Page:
A letter to the editor published in an academic journal is non-peer reviewed, but still has the imprimatur of academic respectability. Tallon’s letter is personal opinion about my and the other authors’ work, but borrows his leading position in the scientific community to add weight to his censure of the SI and those whose work it represents. The NZSR editors enticed me to share my work in their journal, then saw fit to publish Tallon’s polemical response, with no effort to seek my approval, nor offer me right of reply. They showed no apparent concern for the effect of this letter on me, as an author who had entrusted my work to them. The journal thus displayed a lack of hospitality, in the terms outlined above, towards the authors and guest editors of the SI.
A year or so later, in May 2021, Tallon himself alerted me to his letter and his intent to re-publish it in a second local journal. This was how I found out that a second journal had recently re-published one of my papers from the SI, without my knowledge. That episode revealed possible differences in publishing ethics (tikanga) between disciplines, whereby the science journals shared the articles amongst themselves without reference to the Māori authors and guest editors, clearly believing themselves entitled to do that. In contrast, my peers in philosophy of education viewed re-publishing my article without my knowledge as a breach of editorial ethics. My experience forms a cautionary tale for other authors about the possible dangers of submitting to science journals on the interface between science and Māori knowledge: such work is both of intense interest in those journals and liable to provoke negative responses like Tallon’s.
Tallon interpreted my paper as ‘anti-science’ which is anathema to me. I asked him to point to any section in my paper that demonstrated anti-science views, and (ignoring the paper as a whole) he quoted the below sentences, where I recount devising a curriculum model for planning and teaching science in te reo Māori in 1993, before the Pūtaiao curriculum existed, working alone as the inaugural Pūtaiao teacher at Te Wharekura o Hoani Waititi Marae in Oratia, Auckland:
Since Māori knowledge includes ‘the gods’ or knowledge of spiritual realms, while science does not, I drew a diagram in which mātauranga Māori (Māori knowledge) is a large circle, and science is a smaller circle inside it. This differs from the more typical ‘Venn diagram’ model with two intersecting circles used to show the overlap between science and Māori knowledge (Roberts 1998; Simon 2003). The benefit of my ‘superset’ model of the relationship between science and mātauranga Māori is that it makes all of science, not only in some domains such as ecology, relevant to Māori and Māori school students. (Stewart, 2019, p. 66)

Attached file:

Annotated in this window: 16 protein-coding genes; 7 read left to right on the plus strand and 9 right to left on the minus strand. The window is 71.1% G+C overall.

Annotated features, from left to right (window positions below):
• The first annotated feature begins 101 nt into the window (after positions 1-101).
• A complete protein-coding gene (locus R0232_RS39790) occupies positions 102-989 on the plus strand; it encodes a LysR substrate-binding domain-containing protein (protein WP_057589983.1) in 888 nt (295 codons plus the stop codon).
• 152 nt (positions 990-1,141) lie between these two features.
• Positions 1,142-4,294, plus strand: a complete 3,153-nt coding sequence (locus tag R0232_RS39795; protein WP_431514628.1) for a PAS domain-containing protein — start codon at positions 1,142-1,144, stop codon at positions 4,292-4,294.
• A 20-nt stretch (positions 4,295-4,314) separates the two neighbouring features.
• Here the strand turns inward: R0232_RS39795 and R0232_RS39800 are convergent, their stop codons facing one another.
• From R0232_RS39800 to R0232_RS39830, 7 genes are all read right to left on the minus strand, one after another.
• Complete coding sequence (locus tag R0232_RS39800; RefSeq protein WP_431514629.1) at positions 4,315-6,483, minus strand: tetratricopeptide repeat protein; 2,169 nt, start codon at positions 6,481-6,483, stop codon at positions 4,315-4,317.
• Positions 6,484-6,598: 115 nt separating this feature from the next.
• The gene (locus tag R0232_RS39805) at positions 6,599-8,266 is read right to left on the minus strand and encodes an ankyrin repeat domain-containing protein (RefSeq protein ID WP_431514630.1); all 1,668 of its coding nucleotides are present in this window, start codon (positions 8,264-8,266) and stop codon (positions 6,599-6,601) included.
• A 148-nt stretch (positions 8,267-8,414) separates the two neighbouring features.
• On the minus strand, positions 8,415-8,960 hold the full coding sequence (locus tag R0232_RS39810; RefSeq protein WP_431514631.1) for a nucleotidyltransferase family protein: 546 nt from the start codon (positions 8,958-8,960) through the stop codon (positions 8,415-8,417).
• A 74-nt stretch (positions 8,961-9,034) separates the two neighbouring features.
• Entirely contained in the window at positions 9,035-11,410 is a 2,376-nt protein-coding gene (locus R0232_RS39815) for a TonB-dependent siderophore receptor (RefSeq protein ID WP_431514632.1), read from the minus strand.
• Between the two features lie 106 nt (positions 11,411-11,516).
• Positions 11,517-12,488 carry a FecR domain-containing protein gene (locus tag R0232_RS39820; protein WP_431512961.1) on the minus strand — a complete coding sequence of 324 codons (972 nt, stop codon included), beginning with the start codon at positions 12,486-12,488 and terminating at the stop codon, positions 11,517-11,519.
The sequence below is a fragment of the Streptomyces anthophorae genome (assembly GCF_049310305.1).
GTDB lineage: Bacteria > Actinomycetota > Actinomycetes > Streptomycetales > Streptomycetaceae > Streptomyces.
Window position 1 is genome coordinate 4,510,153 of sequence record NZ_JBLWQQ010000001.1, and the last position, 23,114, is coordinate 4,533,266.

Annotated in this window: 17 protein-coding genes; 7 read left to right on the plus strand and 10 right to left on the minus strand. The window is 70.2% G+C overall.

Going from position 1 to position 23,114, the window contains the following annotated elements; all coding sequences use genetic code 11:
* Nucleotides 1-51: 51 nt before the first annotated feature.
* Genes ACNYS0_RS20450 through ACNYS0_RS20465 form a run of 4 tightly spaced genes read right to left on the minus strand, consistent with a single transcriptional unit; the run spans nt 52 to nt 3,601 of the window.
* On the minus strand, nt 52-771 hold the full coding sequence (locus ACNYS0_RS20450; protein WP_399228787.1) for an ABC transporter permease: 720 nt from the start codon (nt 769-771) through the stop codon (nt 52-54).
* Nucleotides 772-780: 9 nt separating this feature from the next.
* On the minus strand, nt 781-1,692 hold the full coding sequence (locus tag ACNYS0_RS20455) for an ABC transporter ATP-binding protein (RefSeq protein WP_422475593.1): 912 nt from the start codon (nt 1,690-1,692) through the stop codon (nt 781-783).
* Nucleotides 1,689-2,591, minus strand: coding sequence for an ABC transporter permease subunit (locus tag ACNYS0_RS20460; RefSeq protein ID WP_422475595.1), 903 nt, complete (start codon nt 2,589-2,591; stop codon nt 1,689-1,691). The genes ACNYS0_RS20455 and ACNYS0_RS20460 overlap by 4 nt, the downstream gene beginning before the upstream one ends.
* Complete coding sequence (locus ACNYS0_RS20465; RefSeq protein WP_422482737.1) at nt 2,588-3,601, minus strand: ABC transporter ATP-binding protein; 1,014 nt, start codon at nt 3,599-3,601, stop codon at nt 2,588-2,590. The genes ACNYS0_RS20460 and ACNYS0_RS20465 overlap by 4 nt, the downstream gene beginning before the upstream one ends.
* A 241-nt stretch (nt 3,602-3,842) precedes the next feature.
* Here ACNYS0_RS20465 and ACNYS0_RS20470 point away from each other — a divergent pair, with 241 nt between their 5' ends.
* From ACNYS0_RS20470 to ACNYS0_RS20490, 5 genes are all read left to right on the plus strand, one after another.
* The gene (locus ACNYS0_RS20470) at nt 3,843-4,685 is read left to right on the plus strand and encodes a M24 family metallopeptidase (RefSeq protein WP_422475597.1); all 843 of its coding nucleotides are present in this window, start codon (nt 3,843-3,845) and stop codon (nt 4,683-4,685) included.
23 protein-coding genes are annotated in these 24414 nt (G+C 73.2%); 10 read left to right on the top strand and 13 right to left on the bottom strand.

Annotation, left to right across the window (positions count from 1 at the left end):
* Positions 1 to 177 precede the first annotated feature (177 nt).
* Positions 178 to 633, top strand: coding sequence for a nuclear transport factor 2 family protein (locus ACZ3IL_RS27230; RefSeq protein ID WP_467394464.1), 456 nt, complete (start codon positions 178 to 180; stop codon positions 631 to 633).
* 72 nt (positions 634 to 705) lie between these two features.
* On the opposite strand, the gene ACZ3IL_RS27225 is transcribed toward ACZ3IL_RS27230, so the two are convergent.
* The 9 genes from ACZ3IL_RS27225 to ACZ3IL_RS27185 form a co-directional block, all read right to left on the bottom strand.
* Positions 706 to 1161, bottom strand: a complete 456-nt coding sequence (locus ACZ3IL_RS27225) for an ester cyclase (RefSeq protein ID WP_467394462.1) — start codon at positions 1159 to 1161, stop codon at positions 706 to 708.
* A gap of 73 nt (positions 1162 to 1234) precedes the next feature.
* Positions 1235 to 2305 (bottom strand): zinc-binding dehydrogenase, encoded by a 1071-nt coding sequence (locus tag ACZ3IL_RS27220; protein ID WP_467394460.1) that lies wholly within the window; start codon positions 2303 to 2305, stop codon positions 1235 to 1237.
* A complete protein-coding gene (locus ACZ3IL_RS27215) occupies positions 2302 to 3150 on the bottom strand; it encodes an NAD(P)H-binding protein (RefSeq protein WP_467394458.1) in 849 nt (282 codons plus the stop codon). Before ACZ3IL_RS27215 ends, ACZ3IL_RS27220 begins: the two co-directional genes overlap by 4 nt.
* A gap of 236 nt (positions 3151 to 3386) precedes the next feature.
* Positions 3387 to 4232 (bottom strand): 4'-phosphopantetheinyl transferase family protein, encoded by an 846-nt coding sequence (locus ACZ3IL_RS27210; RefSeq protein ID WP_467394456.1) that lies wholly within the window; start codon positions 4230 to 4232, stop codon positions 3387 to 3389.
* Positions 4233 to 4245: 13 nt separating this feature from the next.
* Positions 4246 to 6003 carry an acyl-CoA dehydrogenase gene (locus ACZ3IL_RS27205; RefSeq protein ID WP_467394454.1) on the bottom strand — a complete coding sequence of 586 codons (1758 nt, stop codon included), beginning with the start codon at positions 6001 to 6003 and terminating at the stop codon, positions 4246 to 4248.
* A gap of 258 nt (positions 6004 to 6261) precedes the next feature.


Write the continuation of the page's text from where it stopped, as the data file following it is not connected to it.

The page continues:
Tallon objected to a single idea in the introduction to my paper i.e. ‘science as a sub-set of Mātauranga’ and in so doing ignored the overall value of my paper, which distills decades of thought into a list of 7 concise arguments for and against the proposition that Mātauranga Māori is/is not science. Tallon used this one idea to judge me as being ‘anti-science’ – but in so doing assumed the mantle of expert to pass judgement on my ideas about Mātauranga Māori and its relationship with science. His difficulty with accepting my logic seems related to an implicit value judgement, typical of Pākehā attitudes to Māori knowledge, that saw the ‘sub-set’ idea as derogatory to science and therefore offensive. His certainty of judgement contrasts with the ongoing nature of the wider debates about the relationship between science and Māori knowledge, represented by the storm over the Listener letter, to which our SI sought to contribute. Perhaps my article did not make sufficiently clear that my ‘superset’ model was not what I taught, but how I was justifying teaching all of science in a Māori school. Tallon seemed to miss the significance of my superset model in reference to the common ‘Venn diagram’ model. To label fields like ecology as the ‘overlap’ between science and Mātauranga Māori excludes te ao Māori from most areas of science. If science is knowledge of the natural world and Mātauranga Māori is knowledge of everything, then it is logical to conceptualise science as a sub-set of Mātauranga Māori. This concept is a Māori-centred ‘appropriation’ of science: its purpose is to make all of science appropriate for a Māori student to learn.
I take exception to being labelled as ‘anti-science’ and am left with mixed feelings about participating in the NZSR Special Issue. Publishing Tallon’s letter is likely to discourage Māori authors from submitting work to the journal in future. Unintentionally or not, by these decisions the journal reinforces the chains binding science to Whiteness.